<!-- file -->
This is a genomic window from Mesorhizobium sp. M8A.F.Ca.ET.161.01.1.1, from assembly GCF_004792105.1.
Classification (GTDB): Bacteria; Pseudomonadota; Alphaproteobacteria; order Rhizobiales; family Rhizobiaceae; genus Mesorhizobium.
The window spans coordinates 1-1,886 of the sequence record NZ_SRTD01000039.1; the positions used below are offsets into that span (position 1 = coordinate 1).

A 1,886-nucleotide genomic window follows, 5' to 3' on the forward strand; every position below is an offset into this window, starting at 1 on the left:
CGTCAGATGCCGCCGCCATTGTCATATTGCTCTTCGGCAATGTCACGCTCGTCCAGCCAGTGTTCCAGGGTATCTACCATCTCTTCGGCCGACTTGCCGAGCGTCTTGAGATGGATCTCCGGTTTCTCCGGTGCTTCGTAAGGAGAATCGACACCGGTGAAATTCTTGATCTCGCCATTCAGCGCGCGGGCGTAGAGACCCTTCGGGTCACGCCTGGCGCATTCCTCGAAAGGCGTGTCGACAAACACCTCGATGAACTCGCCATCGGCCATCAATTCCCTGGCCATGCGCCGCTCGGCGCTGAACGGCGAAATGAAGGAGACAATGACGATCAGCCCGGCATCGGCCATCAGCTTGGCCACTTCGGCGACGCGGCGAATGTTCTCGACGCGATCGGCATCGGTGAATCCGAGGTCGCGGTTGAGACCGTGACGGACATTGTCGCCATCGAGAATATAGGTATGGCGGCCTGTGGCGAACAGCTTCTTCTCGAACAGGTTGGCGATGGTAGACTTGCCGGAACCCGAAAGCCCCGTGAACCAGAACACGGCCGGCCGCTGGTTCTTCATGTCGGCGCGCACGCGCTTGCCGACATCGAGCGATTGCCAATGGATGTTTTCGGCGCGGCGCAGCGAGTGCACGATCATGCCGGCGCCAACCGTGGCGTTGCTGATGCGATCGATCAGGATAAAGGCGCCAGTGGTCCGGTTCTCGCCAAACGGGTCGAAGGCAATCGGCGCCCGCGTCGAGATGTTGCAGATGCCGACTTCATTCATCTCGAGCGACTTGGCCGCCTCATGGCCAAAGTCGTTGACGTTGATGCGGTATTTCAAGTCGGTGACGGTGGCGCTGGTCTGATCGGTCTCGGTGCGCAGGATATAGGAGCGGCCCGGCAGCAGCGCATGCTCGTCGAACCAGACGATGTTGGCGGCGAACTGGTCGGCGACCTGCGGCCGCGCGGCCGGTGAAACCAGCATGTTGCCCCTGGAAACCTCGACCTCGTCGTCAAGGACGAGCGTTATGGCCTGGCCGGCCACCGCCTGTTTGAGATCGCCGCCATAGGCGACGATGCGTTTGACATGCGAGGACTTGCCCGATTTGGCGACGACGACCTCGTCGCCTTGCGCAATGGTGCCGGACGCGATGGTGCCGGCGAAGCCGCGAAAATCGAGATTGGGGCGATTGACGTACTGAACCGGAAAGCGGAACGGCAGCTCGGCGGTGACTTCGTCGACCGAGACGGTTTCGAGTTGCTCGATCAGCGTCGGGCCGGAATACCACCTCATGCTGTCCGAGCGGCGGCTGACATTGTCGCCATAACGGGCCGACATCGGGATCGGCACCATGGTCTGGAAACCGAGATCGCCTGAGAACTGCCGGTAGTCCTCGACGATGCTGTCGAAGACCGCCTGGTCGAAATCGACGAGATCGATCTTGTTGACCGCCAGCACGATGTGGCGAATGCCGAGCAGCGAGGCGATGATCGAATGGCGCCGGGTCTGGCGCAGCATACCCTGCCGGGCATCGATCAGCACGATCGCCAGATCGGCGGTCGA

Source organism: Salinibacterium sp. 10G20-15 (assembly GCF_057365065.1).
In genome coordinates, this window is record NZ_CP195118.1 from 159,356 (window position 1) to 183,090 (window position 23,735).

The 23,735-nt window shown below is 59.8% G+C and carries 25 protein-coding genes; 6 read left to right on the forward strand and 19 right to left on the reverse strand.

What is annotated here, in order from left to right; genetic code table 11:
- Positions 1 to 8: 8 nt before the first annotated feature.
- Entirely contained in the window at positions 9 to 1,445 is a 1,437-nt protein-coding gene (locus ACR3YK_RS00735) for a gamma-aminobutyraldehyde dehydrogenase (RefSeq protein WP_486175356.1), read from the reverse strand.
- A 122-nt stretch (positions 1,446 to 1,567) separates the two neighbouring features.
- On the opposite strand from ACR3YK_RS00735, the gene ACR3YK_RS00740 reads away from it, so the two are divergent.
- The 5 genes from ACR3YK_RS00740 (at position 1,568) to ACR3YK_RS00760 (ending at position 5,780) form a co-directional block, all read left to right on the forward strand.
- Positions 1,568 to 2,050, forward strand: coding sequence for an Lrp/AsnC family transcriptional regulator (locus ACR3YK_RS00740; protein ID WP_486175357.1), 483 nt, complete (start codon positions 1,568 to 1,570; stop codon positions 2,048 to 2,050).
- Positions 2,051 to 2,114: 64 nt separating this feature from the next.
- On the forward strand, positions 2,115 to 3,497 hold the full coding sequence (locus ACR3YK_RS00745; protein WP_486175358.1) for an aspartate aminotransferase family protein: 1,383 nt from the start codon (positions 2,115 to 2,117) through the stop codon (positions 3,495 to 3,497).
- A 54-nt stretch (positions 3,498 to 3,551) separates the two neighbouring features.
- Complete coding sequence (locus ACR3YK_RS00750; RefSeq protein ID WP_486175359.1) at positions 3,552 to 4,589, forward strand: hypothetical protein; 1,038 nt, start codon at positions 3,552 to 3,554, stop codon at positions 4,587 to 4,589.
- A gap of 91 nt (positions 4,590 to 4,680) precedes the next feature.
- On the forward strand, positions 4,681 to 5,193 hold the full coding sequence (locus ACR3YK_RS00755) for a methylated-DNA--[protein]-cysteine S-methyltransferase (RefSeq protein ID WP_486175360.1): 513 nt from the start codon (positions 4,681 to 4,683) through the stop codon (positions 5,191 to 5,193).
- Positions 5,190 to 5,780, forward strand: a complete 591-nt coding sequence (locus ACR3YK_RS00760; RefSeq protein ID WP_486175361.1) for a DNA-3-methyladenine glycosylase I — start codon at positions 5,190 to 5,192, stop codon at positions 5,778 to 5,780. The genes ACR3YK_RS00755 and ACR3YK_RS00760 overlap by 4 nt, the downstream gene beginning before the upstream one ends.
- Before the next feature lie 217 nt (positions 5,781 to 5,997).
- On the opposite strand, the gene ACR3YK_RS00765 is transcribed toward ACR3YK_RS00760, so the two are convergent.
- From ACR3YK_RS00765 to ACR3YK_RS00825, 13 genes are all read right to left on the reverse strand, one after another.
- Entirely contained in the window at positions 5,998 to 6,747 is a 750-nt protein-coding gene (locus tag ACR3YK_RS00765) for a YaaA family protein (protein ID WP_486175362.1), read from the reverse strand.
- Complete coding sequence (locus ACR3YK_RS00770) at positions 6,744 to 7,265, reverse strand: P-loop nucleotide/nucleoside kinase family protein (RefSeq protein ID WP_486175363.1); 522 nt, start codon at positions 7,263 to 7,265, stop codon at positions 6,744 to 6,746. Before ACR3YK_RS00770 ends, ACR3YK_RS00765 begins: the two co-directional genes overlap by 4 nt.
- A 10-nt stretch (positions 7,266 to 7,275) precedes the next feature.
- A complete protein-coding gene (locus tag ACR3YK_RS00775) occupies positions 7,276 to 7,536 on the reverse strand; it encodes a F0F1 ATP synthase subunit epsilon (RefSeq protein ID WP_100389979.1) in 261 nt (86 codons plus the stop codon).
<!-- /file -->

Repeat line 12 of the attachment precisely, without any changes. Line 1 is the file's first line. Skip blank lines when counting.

- A 122-nt stretch (positions 1,446 to 1,567) separates the two neighbouring features.